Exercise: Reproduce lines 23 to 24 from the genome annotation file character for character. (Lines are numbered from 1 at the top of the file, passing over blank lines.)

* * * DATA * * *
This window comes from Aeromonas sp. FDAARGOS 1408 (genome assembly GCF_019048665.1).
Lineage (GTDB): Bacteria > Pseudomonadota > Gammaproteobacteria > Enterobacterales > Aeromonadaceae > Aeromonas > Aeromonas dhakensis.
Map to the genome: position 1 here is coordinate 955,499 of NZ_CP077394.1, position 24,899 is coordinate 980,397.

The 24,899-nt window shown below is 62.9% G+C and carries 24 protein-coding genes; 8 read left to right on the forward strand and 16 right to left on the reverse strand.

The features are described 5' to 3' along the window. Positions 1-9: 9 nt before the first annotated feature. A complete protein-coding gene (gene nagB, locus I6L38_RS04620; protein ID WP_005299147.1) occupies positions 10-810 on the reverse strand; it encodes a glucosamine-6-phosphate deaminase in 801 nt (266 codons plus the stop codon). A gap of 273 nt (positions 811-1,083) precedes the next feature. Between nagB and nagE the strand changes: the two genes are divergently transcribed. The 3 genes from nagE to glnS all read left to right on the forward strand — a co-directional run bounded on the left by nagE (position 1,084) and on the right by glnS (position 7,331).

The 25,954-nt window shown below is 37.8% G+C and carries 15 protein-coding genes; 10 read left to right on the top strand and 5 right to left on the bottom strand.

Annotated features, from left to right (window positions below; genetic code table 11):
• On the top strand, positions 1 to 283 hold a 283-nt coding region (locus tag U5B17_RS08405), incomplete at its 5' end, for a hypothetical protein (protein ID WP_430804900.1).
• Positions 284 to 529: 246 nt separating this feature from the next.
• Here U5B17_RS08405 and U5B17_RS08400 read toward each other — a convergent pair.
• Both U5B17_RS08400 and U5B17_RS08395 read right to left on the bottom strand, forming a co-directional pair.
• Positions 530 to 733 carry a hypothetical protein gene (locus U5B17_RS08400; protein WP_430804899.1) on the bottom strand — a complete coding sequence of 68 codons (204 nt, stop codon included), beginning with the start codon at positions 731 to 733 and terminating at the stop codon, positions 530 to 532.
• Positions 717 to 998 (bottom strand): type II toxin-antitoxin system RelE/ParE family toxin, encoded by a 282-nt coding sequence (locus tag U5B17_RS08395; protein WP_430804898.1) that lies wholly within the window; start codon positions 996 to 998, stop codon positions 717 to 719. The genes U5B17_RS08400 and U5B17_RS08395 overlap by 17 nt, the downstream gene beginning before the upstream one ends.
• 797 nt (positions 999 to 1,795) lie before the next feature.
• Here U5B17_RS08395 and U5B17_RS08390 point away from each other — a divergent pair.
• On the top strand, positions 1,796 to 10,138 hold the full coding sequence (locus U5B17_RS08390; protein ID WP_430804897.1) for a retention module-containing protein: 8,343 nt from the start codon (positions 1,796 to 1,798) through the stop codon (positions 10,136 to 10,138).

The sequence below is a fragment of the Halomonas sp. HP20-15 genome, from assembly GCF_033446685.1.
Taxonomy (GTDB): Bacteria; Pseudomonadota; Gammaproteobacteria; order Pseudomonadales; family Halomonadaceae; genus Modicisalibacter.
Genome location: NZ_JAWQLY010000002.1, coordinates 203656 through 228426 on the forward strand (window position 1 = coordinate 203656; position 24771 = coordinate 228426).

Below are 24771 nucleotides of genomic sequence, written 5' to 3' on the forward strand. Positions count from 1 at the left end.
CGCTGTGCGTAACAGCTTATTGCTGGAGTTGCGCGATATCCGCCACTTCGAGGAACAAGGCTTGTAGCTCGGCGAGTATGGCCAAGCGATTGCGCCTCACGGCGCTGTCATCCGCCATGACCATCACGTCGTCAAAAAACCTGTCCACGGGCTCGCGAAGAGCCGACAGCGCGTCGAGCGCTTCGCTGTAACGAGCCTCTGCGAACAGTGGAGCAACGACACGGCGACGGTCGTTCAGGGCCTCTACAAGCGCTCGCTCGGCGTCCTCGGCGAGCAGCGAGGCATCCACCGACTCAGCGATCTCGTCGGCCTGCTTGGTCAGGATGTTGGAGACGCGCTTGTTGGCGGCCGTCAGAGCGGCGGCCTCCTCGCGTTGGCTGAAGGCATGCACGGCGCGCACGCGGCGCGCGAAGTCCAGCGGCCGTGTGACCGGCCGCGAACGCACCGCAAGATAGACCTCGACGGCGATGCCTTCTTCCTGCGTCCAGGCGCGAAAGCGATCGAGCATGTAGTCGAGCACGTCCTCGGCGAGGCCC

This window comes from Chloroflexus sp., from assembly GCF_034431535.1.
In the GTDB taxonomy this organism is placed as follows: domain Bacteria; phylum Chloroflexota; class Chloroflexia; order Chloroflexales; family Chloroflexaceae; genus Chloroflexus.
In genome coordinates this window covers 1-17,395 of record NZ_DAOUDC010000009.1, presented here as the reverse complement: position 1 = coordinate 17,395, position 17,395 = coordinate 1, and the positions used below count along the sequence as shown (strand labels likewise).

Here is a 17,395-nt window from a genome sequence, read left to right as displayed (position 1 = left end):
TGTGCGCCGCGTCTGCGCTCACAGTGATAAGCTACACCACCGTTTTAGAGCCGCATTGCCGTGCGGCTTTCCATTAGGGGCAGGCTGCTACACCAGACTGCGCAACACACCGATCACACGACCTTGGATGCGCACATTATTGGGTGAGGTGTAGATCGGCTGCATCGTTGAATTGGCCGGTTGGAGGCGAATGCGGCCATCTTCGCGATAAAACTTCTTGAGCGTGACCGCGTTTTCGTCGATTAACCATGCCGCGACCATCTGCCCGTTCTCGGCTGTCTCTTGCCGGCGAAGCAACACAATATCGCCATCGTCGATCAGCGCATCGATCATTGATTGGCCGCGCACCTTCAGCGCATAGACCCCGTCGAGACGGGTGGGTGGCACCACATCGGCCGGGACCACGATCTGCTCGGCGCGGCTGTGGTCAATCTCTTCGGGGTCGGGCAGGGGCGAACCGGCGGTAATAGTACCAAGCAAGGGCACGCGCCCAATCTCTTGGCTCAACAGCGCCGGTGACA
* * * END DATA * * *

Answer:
In the GTDB taxonomy this organism is placed as follows: domain Bacteria; phylum Chloroflexota; class Chloroflexia; order Chloroflexales; family Chloroflexaceae; genus Chloroflexus.
In genome coordinates this window covers 1-17,395 of record NZ_DAOUDC010000009.1, presented here as the reverse complement: position 1 = coordinate 17,395, position 17,395 = coordinate 1, and the positions used below count along the sequence as shown (strand labels likewise).